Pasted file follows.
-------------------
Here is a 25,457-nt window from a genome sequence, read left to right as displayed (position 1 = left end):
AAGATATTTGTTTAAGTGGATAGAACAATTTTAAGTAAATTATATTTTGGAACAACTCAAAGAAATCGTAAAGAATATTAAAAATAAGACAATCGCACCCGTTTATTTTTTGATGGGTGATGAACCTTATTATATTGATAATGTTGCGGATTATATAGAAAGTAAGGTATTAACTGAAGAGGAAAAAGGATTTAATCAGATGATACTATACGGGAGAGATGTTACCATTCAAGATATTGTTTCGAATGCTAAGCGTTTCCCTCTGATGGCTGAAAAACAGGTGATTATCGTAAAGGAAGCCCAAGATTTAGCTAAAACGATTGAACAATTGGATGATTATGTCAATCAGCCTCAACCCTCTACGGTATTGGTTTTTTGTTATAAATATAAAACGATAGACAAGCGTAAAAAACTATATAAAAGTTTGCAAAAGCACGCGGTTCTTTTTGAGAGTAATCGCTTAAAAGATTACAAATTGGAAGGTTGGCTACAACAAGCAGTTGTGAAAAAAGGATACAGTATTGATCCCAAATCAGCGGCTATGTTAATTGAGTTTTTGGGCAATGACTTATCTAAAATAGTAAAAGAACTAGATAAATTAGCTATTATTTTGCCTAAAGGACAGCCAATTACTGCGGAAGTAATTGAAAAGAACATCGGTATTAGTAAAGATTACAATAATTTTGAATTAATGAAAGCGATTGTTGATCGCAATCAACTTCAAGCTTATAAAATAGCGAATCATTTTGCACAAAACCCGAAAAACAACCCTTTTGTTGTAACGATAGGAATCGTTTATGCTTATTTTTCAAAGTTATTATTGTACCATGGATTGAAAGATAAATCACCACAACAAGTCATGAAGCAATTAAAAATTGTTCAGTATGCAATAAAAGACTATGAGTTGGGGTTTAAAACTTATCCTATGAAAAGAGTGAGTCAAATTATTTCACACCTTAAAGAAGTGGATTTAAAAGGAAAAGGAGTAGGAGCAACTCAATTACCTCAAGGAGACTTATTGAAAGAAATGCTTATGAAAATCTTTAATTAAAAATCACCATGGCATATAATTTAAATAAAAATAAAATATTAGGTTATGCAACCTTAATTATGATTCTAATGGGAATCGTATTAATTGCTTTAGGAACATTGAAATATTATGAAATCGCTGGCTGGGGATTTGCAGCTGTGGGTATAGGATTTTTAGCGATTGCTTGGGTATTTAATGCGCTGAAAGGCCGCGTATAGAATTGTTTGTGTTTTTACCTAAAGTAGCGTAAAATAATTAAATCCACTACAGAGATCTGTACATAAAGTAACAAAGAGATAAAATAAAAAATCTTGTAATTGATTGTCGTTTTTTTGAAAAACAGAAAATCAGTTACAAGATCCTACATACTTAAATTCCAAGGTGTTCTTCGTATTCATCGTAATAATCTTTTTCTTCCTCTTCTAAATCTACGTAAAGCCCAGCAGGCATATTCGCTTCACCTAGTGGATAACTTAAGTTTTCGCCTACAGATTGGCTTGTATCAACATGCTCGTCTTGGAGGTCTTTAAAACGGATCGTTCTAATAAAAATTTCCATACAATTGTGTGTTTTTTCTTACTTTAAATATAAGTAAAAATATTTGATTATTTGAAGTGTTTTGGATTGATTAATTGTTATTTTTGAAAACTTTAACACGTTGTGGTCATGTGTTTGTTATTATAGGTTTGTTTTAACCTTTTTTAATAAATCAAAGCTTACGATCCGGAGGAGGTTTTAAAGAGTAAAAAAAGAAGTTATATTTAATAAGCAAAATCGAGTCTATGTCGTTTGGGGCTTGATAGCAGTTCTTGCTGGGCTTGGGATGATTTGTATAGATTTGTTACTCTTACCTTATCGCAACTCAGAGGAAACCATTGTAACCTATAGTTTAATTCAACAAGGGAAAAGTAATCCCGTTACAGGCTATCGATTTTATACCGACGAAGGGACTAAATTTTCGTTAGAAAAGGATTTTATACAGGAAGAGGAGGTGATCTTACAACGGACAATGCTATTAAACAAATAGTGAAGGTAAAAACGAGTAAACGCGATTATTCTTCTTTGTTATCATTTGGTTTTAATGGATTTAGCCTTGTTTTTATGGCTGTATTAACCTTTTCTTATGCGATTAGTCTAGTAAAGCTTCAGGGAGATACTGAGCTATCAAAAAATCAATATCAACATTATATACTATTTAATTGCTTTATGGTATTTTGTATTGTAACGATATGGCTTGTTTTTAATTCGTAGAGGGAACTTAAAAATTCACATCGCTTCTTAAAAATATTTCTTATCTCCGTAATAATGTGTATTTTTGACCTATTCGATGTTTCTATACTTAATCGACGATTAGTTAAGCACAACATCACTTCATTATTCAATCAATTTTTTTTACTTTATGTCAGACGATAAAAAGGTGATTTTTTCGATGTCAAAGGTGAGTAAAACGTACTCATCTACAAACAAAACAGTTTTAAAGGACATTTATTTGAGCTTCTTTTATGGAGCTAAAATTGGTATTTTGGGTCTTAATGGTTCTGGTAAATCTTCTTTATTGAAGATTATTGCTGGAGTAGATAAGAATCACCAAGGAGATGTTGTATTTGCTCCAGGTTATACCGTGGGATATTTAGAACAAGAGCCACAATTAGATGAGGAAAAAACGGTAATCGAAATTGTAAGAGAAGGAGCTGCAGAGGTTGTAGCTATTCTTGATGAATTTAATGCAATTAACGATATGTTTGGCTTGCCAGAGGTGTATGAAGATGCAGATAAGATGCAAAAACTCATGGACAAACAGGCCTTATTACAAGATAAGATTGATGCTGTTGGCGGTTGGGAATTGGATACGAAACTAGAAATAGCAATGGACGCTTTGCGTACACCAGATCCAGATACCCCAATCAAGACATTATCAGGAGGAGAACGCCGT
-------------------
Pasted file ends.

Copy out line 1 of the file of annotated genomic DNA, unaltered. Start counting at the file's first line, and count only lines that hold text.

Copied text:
Here is a 25,457-nt window from a genome sequence, read left to right as displayed (position 1 = left end):